5 mistakes of the beginner in the racing pigeons sport

I’ve made them all 5 and I hope this article will be useful for the beginners just starting this wonderful hobby.

1. View and visit as many lofts as possible before building yours – preferably visit lofts of constant successful fanciers. There are many chances to build it wrong and changing it after that is very hard. You’ll notice many common aspects in ALL the lofts and they are there for a reason (the sputnik, the compartments, the nest boxes, the V perches, and so on). Even if you are stubborn like me and want to build the loft without advice, you’ll soon understand that you were wrong and you have to change it.

2. Get very good pigeon stock right from the beginning. You can’t say that you will start with modest pigeons and as you learn, you will get better birds. It’s a waste of time. Good pigeons have a different behavior and all that you think you’ll learn with modest no-name pigeons you’ll soon have to forget and start from scratch when you get better birds.

  • A poor origin bird doesn’t like to fly at home, and you’ll have to force it exercise; it might land on taller buildings around and drive you crazy! A good origin bird loves to fly(if it is healthy), and fills you with joy.
  • A poor origin bird will make your enthusiasm fall to the ground right from the beginning of your racing life, when your club mates have all the birds at home after a race and you have only 6 from 20 and those tired like hell.
  • A poor origin bird isn’t hardy, it catches diseases very easy because it’s ancestors are also poor birds that never completed a racing season successfully. A poor origin bird has poor muscles, poor homing abilities and poor motivation in races. The problem here is that most of the poor origin birds look exactly the same as the birds with high qualities, in the eyes of a beginner. This is why it is wise to get birds from honest fanciers that win races on a regular basis each year. Very important: get pigeons from fanciers that still race, a loft that didn’t race for the last few years is in decline even if the birds in there have good blood and the loft was extremely successful in the past. Each year without selection in races makes the birds worse.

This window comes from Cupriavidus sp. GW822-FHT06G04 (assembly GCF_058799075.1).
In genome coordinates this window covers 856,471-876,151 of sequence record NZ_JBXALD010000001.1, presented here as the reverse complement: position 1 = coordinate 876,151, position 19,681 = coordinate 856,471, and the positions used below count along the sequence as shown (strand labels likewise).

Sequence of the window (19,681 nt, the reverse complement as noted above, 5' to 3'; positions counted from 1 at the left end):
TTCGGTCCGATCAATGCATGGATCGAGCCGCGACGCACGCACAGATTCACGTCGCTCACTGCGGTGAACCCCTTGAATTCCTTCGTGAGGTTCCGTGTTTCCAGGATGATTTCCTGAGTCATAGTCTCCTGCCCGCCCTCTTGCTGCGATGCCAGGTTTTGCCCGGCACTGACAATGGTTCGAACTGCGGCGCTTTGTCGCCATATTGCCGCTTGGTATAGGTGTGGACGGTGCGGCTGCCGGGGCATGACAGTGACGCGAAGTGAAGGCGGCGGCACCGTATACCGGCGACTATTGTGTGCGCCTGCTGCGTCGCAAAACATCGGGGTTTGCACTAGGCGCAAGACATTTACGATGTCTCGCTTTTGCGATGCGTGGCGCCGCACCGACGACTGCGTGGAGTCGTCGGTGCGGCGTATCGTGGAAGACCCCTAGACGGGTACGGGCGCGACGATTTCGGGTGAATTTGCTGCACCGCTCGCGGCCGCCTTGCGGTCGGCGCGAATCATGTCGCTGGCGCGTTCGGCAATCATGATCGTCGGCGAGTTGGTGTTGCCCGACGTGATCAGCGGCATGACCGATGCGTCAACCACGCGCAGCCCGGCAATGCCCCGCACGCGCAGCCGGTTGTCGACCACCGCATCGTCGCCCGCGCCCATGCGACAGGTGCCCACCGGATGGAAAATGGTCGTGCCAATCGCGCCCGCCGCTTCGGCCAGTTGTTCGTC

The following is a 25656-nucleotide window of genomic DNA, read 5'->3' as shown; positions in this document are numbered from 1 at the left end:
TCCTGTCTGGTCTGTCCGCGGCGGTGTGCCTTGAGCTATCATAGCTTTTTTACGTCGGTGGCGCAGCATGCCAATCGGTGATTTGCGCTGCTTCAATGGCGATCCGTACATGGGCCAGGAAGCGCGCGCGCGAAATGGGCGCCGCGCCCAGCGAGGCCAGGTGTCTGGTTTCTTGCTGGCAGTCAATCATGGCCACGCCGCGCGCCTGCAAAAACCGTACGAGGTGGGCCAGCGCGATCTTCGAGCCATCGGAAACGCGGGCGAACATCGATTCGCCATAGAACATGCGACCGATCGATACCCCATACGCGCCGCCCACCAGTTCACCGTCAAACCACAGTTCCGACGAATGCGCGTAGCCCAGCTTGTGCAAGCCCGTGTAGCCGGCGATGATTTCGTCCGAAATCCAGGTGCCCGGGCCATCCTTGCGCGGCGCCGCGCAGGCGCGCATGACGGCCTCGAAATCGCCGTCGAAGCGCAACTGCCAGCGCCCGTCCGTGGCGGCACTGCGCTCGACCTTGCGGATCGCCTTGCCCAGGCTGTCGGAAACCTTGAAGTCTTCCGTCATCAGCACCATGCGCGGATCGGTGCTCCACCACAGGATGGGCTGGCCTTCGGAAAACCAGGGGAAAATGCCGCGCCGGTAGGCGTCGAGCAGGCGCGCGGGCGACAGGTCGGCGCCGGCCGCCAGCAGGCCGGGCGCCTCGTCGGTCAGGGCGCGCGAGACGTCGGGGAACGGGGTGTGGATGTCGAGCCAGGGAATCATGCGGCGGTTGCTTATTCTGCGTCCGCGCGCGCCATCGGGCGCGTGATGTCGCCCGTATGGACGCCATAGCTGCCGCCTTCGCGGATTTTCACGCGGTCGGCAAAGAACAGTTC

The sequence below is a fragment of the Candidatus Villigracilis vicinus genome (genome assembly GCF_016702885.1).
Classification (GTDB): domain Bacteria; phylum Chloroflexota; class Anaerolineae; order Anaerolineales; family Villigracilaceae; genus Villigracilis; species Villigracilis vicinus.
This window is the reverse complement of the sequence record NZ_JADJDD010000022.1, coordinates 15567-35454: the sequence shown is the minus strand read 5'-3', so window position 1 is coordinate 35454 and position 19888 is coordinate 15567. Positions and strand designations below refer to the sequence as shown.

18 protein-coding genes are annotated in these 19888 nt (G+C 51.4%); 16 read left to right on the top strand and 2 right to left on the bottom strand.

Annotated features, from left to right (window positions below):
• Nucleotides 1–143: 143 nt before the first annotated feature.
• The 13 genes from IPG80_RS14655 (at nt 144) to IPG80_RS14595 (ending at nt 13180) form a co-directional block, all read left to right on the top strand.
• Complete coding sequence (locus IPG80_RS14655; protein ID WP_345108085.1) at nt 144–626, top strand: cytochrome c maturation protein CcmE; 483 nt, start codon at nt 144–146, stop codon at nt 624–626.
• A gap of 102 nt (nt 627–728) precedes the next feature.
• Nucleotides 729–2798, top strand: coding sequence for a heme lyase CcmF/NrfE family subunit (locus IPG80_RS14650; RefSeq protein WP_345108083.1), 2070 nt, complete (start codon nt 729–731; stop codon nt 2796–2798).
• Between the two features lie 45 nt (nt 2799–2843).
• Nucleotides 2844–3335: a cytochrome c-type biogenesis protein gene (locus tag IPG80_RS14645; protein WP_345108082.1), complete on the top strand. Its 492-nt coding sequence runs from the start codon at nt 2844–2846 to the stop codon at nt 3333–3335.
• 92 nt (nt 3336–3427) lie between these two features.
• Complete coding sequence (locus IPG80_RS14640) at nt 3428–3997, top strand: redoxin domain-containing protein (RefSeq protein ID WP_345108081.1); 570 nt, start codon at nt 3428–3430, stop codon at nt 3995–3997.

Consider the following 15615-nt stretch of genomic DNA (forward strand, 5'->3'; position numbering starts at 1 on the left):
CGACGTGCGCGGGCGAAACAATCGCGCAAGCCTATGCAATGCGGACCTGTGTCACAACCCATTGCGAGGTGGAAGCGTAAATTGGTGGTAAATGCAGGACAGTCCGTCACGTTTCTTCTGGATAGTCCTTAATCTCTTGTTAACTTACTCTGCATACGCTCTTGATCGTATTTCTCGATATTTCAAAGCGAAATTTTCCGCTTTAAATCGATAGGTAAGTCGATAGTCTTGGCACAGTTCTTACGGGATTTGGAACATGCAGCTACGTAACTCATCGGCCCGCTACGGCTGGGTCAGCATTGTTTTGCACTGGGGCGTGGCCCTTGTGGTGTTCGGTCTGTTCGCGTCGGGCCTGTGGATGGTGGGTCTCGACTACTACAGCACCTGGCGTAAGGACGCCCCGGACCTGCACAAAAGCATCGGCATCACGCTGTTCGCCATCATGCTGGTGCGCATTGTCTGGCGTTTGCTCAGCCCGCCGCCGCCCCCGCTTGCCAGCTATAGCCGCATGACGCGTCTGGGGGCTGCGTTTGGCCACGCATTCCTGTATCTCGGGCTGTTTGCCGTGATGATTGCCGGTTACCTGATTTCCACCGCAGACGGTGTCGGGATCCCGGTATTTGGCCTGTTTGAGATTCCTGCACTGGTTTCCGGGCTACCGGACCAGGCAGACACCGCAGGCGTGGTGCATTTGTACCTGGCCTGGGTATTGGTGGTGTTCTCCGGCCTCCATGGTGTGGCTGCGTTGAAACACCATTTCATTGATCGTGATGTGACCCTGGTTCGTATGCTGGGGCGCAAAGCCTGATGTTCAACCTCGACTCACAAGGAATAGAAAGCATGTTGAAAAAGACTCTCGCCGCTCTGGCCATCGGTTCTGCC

• Forget about beautiful pigeons, rare colors, big heads, and so on…the most beautiful racing pigeons are those that are home by the end of the racing season, with excellent results ready for their pedigree. You have to decide right from the beginning: do you want beautiful birds that you can enjoy at home or you want pure performance in races. If you just want beauty you could get other pigeon breeds. Very often, the “ugly duckling” of the flock might have the best results by the end of the racing season, and you’ll love it the most.

3. Don’t keep strays and don’t even think about breeding from them. They are weak low quality pigeons most of the time and they only set you back. It’s a waste of time. The good pigeons always get home.

4. Don’t hurry to the medicines shelf. You have to remove the cause, not the effect, most of the time. Good quality racing pigeons remain healthy if they have:

  • dry loft with a lot of fresh air
  • clean high quality food, with different procents of seeds in different periods of the season
  • fresh clean water changed at least once a day, better twice
  • supplements like grit mixtures
  • enough space for the pigeons; overcrowding them produces stress which is the main trigger for diseases. It drives me crazy when I see 80-100 pigeons in a tiny loft, so overcrowded that you can’t see the floor when they are all down feeding.